An Author Not On Face Book

By Ann Minnett

This Author Deactivated Facebook

I recently deactivated my Facebook accounts, both private and professional. Regurgitated news stories, ad scams for too-good-to-be-true products, and political ‘falsehoods’ from friends and strangers did not add to my quality of life.

Why did I linger on Facebook for over a decade? First, I stayed to communicate with readers on my writer page, although very few engaged me there. The real reason was FOMO–Fear of Missing Out. I wanted to know what my kids and a few writer friends were up to. That part was nice. Lately, I realized 5-7 people have dominated my timeline with food pics, sensational summer hikes, or why/why not wear a mask. Of course, a few just posted selfies every day. I’ll admit to posting my fair share.

Facebook invited me to compare my insides to others’ outsides—an unhealthy trap that left me wanting. Mostly, I wondered how in the world these people kept so busy and had all those friends. Didn’t they ever just read a book? I guess not because few if any posted a selfie holding an open book on the deck overlooking the lake.

Yes, I’m a tad cranky these days.

Anyway, not only do I feel less consumed by social media, but the absence of Facebook has given me back 30 minutes in the morning and untold minutes throughout each day. Win!

If you’d still like to contact me, let’s connect through:

Twitter @ann_minnett

Instagram @annminnett



I’ve learned a few things about myself since I gave up on Facebook.

  1. I missed photos of my grandkids that don’t seem to make it to my email account.
  2. There are a handful of people I like to check in on. Some might call this stalking.
  3. Most posts don’t require my endorsement, displeasure, or opinion. Refreshing!
  4. FOMO is real in the time of COVID-19.

You guessed it. I can once again be reached at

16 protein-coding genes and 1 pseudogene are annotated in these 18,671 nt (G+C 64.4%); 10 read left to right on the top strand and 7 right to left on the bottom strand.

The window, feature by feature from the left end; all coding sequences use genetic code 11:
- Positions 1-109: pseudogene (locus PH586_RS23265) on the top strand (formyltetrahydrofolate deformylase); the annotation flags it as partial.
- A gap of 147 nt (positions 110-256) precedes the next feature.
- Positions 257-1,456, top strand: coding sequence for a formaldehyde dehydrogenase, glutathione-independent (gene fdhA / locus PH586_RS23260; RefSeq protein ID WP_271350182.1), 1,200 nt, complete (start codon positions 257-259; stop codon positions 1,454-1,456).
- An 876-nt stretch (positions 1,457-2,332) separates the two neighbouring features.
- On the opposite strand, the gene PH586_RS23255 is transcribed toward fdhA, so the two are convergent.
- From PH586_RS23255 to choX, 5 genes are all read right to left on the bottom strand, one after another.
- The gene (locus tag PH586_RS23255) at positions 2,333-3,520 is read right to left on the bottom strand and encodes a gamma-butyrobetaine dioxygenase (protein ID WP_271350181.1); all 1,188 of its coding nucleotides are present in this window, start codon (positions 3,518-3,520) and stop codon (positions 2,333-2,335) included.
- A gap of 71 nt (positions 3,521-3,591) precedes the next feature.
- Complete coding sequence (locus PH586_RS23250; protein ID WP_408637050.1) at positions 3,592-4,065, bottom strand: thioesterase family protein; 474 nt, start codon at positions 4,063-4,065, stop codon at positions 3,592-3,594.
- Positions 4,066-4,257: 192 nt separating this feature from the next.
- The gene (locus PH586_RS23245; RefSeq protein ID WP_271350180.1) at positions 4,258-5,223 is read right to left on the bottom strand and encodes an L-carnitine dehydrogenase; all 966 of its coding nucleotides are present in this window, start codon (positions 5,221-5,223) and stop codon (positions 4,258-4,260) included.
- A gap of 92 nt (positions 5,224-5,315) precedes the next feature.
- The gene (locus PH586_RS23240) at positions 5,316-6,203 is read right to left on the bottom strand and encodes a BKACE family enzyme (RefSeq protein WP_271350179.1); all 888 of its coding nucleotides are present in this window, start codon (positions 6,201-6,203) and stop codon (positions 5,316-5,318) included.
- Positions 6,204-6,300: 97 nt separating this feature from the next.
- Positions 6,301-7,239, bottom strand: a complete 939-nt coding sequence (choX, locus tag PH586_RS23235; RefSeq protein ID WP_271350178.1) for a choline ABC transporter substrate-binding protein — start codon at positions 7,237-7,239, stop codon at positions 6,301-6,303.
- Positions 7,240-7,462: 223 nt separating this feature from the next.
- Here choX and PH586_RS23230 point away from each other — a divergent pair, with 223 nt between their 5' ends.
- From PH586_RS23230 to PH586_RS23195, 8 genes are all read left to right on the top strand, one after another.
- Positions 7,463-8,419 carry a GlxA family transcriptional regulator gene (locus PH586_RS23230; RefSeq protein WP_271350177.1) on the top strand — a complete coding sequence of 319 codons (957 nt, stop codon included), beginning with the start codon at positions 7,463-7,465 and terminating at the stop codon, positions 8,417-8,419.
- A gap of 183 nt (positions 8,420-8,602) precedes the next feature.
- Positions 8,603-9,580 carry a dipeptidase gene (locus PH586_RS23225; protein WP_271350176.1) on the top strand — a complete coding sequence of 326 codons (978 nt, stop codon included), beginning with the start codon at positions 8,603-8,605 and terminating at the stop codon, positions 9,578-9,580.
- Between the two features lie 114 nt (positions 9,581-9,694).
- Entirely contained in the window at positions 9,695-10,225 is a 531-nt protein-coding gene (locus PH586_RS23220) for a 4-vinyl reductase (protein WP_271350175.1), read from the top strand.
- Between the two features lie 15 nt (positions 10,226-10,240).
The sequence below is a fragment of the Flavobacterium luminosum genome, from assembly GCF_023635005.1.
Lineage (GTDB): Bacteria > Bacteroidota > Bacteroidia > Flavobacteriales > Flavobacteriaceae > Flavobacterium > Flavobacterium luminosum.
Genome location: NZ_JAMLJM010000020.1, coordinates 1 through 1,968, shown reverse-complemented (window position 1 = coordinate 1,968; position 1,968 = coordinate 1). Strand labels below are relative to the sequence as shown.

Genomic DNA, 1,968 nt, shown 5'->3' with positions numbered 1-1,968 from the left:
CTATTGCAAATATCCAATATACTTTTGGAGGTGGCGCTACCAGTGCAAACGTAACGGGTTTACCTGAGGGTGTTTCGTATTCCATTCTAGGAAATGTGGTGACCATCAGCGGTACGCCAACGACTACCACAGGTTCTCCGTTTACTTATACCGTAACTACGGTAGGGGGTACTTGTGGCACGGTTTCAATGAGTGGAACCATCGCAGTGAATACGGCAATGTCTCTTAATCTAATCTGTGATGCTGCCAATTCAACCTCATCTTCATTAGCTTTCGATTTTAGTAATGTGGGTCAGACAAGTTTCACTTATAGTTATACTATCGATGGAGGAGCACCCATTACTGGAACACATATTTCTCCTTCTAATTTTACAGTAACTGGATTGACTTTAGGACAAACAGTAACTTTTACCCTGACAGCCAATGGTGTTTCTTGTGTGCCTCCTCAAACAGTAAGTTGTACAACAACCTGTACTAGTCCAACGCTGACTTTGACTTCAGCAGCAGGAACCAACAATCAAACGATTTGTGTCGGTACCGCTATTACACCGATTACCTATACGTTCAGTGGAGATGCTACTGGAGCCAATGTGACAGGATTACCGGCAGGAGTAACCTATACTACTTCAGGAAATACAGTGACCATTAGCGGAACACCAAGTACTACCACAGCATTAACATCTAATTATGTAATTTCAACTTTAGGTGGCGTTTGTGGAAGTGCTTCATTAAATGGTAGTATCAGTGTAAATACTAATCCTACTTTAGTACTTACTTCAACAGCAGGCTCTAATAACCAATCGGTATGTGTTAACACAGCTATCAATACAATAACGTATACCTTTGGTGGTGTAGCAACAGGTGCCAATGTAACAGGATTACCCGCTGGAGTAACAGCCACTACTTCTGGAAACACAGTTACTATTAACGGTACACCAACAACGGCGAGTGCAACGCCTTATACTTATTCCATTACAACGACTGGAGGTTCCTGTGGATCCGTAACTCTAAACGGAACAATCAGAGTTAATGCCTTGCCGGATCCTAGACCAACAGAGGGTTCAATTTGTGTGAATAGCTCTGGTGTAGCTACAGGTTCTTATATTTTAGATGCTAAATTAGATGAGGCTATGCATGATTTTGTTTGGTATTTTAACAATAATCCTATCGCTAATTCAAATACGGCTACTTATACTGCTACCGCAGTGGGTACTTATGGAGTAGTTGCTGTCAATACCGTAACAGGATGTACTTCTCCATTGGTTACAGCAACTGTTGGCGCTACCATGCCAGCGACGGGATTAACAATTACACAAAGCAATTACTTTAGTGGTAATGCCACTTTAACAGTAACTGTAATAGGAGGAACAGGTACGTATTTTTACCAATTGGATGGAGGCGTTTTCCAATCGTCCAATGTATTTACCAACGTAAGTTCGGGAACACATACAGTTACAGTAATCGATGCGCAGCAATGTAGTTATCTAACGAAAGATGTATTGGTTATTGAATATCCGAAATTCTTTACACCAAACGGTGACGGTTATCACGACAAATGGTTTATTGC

Excerpt from “Beyond the World”

By M. F. Erler

“Image 2”

It felt so good to stretch his muscles after all the ages of confinement.  A laugh rumbled deep inside him, and a sudden puff of smoke came from his nostrils.  This made him laugh again with delight, and the smoke became a red-orange flame.

            Ah, yes, this was his favorite form.  All too often he had to disguise his true identity—posing perhaps as a handsome human male with sleek dark hair—sometimes as a threatening animal, such as a wolf.  The form he most detested, though, was when he had to imitate the golden glowing body of an angel, one of the Enemy’s trusted servants.

            This memory sent waves of rage through him, and bright blue flames shot from his mouth and nostrils.  He’d been one of them once—many eons ago—but now was cast out.  No matter how he tried to reassume his original form, it never quite fit anymore.  In fact, the very thought of it made him itch with an irritation that only got worse the more he scratched it with his long, curving claws.

            In anger he spread his huge leathery wings, admiring the dark shadows they cast across the landscape below, as he sat, perched on the edge of a craggy cliff.  At least now he was free of the chains that had bound him for so long. 

‘The Enemy thinks he has only released me for a time,’ he hissed to himself.  ‘But he underestimates me.  I still have powers he hasn’t seen, and when I unleash them…’